Confessions of a Magazine Pervert

Shimokitazawa is a tight grid of mostly pedestrian streets on Tokyo's western fringe, permanently thronged with high school students in uniform, actors on their way to rehearsal, musicians carrying guitar cases, and otaku—those obsessive, perverse collectors at once so marginal and so central to Japan's image. Otaku are loners, but their interests bind them into anomalous, autistic tribes and bring them en masse to sacred locations. Here in Shimokita there's plenty to attract them.

Magazines galore at Dorama. (photo: superlocal)

Or should I say, “to attract us?” Because, just a few doors down from the model train store filled with plump, sweaty-fingered schoolboys, you'll find me—I confess—in Dorama, a cramped, fluorescent-lit culture store crammed from floor to ceiling with old magazines.

I finger them like rare treasures, flipping through their yellowing pages and placing them back on the shelf in chronological order. So, that's what 1987 felt like! I'd forgotten, as old layers of socialization have been overwritten with newer, fresher ones. Now it's the “stale” old stuff that's fresh to me, because freshness requires unfamiliarity. And I've forgotten more of this stuff than I ever knew!

Here's 1967—a vintage year for Space Age fashion photography, featuring ribbed tights, vinyl bubble dresses and Pierre Cardin's patented synthetic material, Cardine! And 1992—not as I knew it in London, but as it broke over Tokyo! It's all here in Popeye magazine. And Relax—it ran its final issue last September, didn't it? Yet here's the whole set, like a gaggle of friendly ghosts. Here, I can retrace the development of photographer Takashi Homma's color palette, from chilly, blue-tinted cityscapes to warmer tones from the time when his daughter was born.

If you don't have a branch of Dorama near you, don't despair. You can still be a magazine pervert, thanks to a hyperactive coffee-table publishing industry just as obsessive about collecting old magazines as I am.

In the last three months alone we've seen a plethora of these books get published. There's a survey of the European underground press in the '60s and '70s, 200 Trips for the Counterculture: Graphics and Stories from the Underground Press Syndicate, from the redoubtable Jean-François Bizot, who gave the world Nova and Actuel magazines; and Hot Love: Swiss Punk and Wave from 1976-80, Lurker Grand's loving commemoration of the Swiss New Wave zine scene. Rizzoli offers us David Renard's The Last Magazine: Magazines in Transition, while Black Dog presents Neville Brody and Steve Taylor collating 100 Years of Magazine Covers. Finally, there's Die Gestalten's We Love Magazines and PIE Books' The Secret Sense of Japanese Magazine Design, my own personal favorite, even though I don't read Japanese.

The seductive covers of several recent, international magazine-centric anthologies.

Sniff these books and you'll get a big whiff of expensive new printer's ink rather than the vinegary sea-smell of vintage paper. But in other respects they're as good as a trip to Dorama, or better. After all, when you're browsing an old copy of the International Times in a secondhand store you don't have founder Barry Miles standing there beside you giving you the back story to its pages.

But books like these aren't just cultural history conveniently repotted. They perform a sort of paradoxical magic. Considered ephemeral at the time of their production, magazine layouts are pressed like dried leaves between these pages, speaking to us with a specificity, an informality, that brings the past—or another culture—alive like nothing else. The ephemeral turns out to be the most interesting thing to make permanent.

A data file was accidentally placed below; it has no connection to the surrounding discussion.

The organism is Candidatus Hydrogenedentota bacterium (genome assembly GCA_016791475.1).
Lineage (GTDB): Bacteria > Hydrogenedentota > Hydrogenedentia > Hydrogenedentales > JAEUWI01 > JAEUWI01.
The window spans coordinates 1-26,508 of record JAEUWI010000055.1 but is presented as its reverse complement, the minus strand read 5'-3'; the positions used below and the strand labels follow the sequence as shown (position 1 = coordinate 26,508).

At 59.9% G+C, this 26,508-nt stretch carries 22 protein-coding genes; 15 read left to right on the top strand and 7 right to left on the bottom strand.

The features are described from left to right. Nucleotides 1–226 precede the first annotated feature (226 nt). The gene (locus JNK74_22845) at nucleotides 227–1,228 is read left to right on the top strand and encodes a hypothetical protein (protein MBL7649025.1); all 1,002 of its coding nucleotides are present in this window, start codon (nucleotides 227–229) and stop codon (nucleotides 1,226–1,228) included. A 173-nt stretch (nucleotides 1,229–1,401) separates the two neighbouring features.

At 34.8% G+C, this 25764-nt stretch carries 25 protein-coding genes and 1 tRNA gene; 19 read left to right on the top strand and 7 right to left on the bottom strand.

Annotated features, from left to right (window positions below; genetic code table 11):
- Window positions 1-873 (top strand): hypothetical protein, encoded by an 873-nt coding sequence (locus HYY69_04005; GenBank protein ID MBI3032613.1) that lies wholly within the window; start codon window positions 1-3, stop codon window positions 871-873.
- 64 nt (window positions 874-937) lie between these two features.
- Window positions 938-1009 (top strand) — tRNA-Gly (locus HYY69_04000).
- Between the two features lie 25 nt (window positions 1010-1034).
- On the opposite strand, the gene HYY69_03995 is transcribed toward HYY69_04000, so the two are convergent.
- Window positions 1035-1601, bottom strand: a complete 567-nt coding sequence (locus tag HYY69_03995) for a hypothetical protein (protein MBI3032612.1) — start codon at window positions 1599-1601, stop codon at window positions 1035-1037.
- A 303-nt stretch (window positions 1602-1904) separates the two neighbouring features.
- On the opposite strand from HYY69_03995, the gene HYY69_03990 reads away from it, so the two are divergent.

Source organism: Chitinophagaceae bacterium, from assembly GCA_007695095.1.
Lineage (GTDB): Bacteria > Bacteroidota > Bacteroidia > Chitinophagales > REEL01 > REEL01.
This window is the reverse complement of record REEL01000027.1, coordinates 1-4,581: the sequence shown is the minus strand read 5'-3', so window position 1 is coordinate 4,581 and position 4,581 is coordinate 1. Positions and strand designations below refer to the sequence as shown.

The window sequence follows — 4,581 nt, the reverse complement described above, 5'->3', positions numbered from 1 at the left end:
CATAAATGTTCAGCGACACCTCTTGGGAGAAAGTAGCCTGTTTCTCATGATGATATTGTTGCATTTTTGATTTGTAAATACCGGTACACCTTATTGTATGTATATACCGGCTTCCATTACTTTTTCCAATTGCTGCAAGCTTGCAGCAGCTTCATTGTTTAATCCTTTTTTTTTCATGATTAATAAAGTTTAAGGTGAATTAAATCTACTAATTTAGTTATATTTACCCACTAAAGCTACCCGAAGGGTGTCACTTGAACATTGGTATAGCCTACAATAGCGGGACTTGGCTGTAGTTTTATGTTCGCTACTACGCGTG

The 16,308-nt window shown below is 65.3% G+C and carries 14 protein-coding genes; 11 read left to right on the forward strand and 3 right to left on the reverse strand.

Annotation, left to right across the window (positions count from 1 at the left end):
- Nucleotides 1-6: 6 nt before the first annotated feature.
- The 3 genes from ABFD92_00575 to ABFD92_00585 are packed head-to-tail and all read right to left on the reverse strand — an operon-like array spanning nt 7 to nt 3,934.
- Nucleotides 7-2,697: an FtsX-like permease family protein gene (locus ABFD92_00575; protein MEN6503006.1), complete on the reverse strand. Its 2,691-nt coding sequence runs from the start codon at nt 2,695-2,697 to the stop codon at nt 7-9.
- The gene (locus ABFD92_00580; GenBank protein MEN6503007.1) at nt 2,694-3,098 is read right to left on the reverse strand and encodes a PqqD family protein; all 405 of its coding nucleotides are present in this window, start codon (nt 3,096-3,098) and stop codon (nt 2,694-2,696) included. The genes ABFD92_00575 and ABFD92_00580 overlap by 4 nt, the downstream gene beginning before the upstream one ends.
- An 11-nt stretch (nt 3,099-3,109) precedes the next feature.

Something else happens—for me, at least—when I look at old magazines. And this is where I want to use resonant words like ostranenie and verfremdungseffekt, terms for fruitful alienation or dramatic distancing coined by the Russian formalists and Bertolt Brecht, respectively. The consumer society depicted in the pages of old magazines—advertising and editorial both, although the advertising perhaps somewhat more so—has lost its power to seduce, bully or dominate. The products presented look quaint, the future promised farcically fallacious. Everything has been valuably alienated—contextualized, sure, but also de- and re-contextualized.

Interior pages from The Secret Sense... (PIE Books).

It's not just that I'm no longer able to suspend disbelief about the stuff I see in old magazines; I know that this alienation effect will still apply, lingeringly, when I return to the artifacts of my own time, my own culture. They'll have been relativized. I'll see them as the frail disjecta of a fleeting era, preserved (perhaps) as something quaint in a future just as fascinated by cultural comparisons—and estrangements—as I am.

But while this might alienate me from my own culture, it can also endear it to me. Alienation, after all, shares something with glamour: they both use distance to produce an effect of exoticism. Instead of a commercial bully bellowing in my ear, what British art critic Peter Fuller called “the mega-visual tradition” becomes, with a magical sprinkling of estrangement, something of a siren song, suddenly rooted, quirky and highly mortal.

So here's i-D Magazine's Japanese edition, exuberantly designed by Tycoon Graphics (to whom British publisher Terry Jones gave carte blanche to make the Japanese i-D as different as they liked). It ran for just 16 issues between 1991 and 1993. A commercial failure, maybe, but as valuable as a deep slice of Arctic ice core for scientists researching the geothermals of cultural flux.

OK, just call us “magazine perverts.”